The twin-turbo V6 engined Kia Stinger shows us that internal combustion engines still rule when it comes to driving character
First up, it’s important not to confuse the Kia Stinger GT being featured here with the Kia Stinger GT Line. That extra four-letter word attached to the name marks the difference between the car with the 2.0-litre turbo engine and this one, with a 3.3-litre, twin-turbo V6. They’re all petrol, with not a hybrid in sight and possibly the only Asian cars that will ever challenge the dominance of the German grand tourers here.
The base model 2.0-litre turbo is already plenty for those shopping in this category, but a 3.3-litre twin turbo V6 rear-wheel driven car for around S$240,000 is quite something else.
It’s a midlife facelift of the design that was first launched in 2018, and in the usual tradition of automotive makeovers it gets redesigned exterior trim along with updated software and ergonomic improvements inside the car. The rear end now features a full-width light bar, all set to be the next big thing in automotive trends.
Forget about all the electric and hybrid talk for now, and let’s just focus on how Kia has managed to pack a solid driver’s car into a large five-door liftback body. It’s important to note here that this isn’t some lame BMW copy. The Stinger is actually designed by BMW’s ex-head of engineering. When you want the best, you get the best to design it.
The spacious and comfortable cabin is pretty much identical to that of the GT Line variant, and that’s more than S$30k cheaper than this 3.3-litre twin-turbo V6. So the point here is that the Kia Stinger GT is very much a niche car. The towkays and wannabe towkays will go straight to a base model Mercedes-Benz C-Class which costs less but has that all-important big brand badge on the nose, and BMW’s loyal customers will point out that the 530i isn’t much more expensive than the Stinger GT.
Yet neither of them can match the Stinger GT’s 365 horsepower output, and that car is much more focused and fun to drive than any entry-level C-Class from Mercedes-Benz. The argument may be that modern electric cars can punch harder and operate much more efficiently, but the bellow of the Kia’s twin-turbo V6 is unmatched. To get the same amount of power from a German car you’ll need to reach for an Audi A6 3.0 or the now phased-out BMW 540i M Sport, both which cost around S$100k more than the Stinger when new.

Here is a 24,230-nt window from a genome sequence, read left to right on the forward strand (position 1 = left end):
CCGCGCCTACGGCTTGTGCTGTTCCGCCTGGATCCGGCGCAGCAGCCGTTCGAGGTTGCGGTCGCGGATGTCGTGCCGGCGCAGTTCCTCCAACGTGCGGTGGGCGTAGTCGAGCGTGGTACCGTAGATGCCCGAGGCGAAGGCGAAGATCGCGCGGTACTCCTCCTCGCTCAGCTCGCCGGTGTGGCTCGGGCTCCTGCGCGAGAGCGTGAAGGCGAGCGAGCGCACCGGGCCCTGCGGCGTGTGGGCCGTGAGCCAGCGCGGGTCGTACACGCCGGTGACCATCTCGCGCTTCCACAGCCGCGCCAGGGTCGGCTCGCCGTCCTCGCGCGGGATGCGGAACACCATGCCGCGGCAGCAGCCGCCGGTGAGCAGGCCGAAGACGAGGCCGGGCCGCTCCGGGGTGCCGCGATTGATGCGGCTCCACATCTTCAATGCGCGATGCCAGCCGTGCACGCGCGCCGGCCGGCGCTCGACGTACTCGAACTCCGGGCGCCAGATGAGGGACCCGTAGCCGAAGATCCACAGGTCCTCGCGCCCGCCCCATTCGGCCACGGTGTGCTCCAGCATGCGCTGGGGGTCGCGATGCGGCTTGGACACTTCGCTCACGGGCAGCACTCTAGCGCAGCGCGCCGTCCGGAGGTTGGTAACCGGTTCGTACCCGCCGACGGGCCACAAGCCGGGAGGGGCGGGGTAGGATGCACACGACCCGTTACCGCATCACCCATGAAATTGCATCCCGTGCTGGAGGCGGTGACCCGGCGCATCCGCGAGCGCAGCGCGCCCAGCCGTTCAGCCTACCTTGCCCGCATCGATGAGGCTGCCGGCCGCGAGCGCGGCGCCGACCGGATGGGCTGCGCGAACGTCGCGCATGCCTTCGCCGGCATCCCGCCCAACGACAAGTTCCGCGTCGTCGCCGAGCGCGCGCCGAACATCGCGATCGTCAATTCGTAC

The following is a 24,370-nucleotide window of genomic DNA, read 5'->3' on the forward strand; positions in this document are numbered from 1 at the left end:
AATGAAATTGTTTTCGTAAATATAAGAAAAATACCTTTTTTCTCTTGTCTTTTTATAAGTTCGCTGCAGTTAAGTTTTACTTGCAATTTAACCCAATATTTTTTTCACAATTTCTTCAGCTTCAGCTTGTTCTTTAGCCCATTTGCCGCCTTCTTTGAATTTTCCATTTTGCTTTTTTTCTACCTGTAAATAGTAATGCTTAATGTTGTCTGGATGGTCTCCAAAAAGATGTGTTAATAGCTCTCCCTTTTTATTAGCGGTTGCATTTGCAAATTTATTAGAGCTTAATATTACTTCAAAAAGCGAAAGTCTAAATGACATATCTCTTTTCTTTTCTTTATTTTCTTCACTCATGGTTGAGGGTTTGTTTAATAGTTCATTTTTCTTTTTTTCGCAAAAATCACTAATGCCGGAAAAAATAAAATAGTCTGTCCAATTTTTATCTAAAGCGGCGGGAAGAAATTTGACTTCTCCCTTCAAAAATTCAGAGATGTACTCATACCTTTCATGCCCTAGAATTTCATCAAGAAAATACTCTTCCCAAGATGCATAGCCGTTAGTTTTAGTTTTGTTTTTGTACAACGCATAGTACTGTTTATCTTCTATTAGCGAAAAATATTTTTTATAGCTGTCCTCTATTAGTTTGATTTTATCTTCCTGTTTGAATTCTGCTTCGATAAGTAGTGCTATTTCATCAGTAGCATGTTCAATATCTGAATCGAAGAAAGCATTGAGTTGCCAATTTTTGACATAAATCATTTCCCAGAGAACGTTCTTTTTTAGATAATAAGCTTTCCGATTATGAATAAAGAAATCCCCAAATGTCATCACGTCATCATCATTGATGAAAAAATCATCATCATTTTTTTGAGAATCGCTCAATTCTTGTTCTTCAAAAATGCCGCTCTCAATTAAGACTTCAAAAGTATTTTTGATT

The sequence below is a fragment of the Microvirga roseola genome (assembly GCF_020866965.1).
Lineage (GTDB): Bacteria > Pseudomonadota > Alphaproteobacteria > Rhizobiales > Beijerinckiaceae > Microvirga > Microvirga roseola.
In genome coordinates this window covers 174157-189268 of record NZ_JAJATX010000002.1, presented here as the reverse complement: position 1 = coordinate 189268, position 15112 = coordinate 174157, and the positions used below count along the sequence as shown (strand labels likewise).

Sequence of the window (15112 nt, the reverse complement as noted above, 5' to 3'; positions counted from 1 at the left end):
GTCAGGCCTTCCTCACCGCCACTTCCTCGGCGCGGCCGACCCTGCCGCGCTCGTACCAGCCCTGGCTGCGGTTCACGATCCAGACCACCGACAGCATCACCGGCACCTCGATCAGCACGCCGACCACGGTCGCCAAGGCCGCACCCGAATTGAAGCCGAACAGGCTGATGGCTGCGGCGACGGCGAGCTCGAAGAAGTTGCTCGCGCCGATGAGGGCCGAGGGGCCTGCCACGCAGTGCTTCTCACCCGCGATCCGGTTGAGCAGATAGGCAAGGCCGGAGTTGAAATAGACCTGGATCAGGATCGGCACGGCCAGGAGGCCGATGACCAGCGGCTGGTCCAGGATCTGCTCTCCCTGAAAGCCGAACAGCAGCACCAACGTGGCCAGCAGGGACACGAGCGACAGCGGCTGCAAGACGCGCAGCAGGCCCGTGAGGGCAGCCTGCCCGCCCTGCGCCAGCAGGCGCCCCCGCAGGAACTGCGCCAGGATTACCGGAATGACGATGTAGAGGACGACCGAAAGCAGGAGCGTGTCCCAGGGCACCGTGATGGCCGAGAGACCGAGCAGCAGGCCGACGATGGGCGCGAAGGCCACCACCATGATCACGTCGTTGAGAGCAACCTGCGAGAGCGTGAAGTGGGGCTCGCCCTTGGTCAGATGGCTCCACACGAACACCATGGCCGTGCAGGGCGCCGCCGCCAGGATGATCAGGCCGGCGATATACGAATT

The Stinger GT is a properly muscular car with build quality that’s almost on par with the Germans. It’s smooth on the highway and there’s always a sense of the car having plenty of power still in reserve. In the standard Comfort or Smart drive mode it’s as refined as you would expect for a car in this class category. Loosening the reins a little in Sport mode will really bring out the true character of the car however. The rear end will slide with a little provocation, and given the massive amount of torque available from the engine and length of the car, it’s not something you’ll want to try on a public road because it has potential to be a seriously wild car when the electronic nannies are switched off.
In Sport and Sport+ modes, the front seat side bolsters automatically close up around you too, keeping you firmly in the seat during sporty driving.
The 0 to 100km/h dash of 4.9 seconds may seem a little slow in context with similarly powered competition, but many of the others trade on four-wheel drive traction. The Stinger GT on the other hand is a traditional front-engined, rear-wheel drive car so what it gives away in traction, it gives back in the ability to really break loose and properly burn rubber when you want the car to.
The car has very few negative things that one could pick on. All round visibility is a little lacking if you’re more accustomed to the view out of an SUV, but Kia’s nifty blind spot camera activates with the use of the indicators. The view of what’s happening at spots you cannot see is directly projected into the instrument cluster so that solves the problem right away.
Drivers may also be a little disappointed to see a pair of analog dials for the tacho and speedometer in this age of video screen everything, but there’s a useful multi function display situated between the two main dials. The heads-up display is also a nice addition.
Of course, given the size of the engine, fuel economy isn’t one of the Stinger GT’s strong points. Expect around 10.4l/100km in daily commuting, but if you do a lot of highway cruising this can really dip to 9.0l/100km as larger engines are more efficient at constant cruising speeds. The tall eighth gear of the auto transmission is also very helpful for this.
It’s a genuine driver’s car with the ability to cruise and swallow luggage like the best family sedan you can find out there. The best way to look at the Stinger GT is really as a German grand tourer but without that eye-watering upfront price tag. There’s still the matter of a hefty road tax and insurance, but being a Kia you can expect maintenance costs to be lower compared to the usual German luxury brands too.
Above all, it’s a seriously fast and refined vehicle, and when the drive matters more to you than the badge on the nose, there’s nothing that drives as well and carries as much road presence as this car in this price bracket.
Kia Stinger GT
|Engine||3342cc, V6, twin-turbocharged|
|Power||365hp at 6000rpm|
|Torque||510Nm at 1300-4500rpm|
|VES Band / modifier||C2 / +S$25,000|
|Agent||Cycle & Carriage Kia|
|Price||S$238,999 with COE|
|Verdict:||A GT car that can keep pace with the best of them, and includes a large boot and spcious cabin as well|